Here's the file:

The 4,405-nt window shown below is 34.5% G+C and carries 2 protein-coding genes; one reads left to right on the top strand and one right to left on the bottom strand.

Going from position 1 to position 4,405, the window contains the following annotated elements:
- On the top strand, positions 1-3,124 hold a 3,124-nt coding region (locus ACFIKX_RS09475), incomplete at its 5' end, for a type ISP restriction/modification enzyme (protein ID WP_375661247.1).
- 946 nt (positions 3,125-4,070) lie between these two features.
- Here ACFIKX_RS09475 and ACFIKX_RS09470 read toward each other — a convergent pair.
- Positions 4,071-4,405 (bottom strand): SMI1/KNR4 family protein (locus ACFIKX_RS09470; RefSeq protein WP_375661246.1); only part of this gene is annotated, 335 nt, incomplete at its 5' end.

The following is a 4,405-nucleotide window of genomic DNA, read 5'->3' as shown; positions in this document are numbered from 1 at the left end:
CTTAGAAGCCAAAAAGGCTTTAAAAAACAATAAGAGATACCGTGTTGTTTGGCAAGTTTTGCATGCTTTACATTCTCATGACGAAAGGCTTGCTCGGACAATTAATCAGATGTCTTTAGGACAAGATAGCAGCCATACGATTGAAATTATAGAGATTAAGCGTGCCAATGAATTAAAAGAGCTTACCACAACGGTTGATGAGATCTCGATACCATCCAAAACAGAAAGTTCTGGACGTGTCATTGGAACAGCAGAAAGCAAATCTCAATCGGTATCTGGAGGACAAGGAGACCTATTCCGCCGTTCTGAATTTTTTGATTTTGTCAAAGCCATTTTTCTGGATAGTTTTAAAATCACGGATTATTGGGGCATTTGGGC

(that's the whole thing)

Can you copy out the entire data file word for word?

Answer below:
The 4,405-nt window shown below is 34.5% G+C and carries 2 protein-coding genes; one reads left to right on the top strand and one right to left on the bottom strand.

Going from position 1 to position 4,405, the window contains the following annotated elements:
- On the top strand, positions 1-3,124 hold a 3,124-nt coding region (locus ACFIKX_RS09475), incomplete at its 5' end, for a type ISP restriction/modification enzyme (protein ID WP_375661247.1).
- 946 nt (positions 3,125-4,070) lie between these two features.
- Here ACFIKX_RS09475 and ACFIKX_RS09470 read toward each other — a convergent pair.
- Positions 4,071-4,405 (bottom strand): SMI1/KNR4 family protein (locus ACFIKX_RS09470; RefSeq protein WP_375661246.1); only part of this gene is annotated, 335 nt, incomplete at its 5' end.

The following is a 4,405-nucleotide window of genomic DNA, read 5'->3' as shown; positions in this document are numbered from 1 at the left end:
CTTAGAAGCCAAAAAGGCTTTAAAAAACAATAAGAGATACCGTGTTGTTTGGCAAGTTTTGCATGCTTTACATTCTCATGACGAAAGGCTTGCTCGGACAATTAATCAGATGTCTTTAGGACAAGATAGCAGCCATACGATTGAAATTATAGAGATTAAGCGTGCCAATGAATTAAAAGAGCTTACCACAACGGTTGATGAGATCTCGATACCATCCAAAACAGAAAGTTCTGGACGTGTCATTGGAACAGCAGAAAGCAAATCTCAATCGGTATCTGGAGGACAAGGAGACCTATTCCGCCGTTCTGAATTTTTTGATTTTGTCAAAGCCATTTTTCTGGATAGTTTTAAAATCACGGATTATTGGGGCATTTGGGC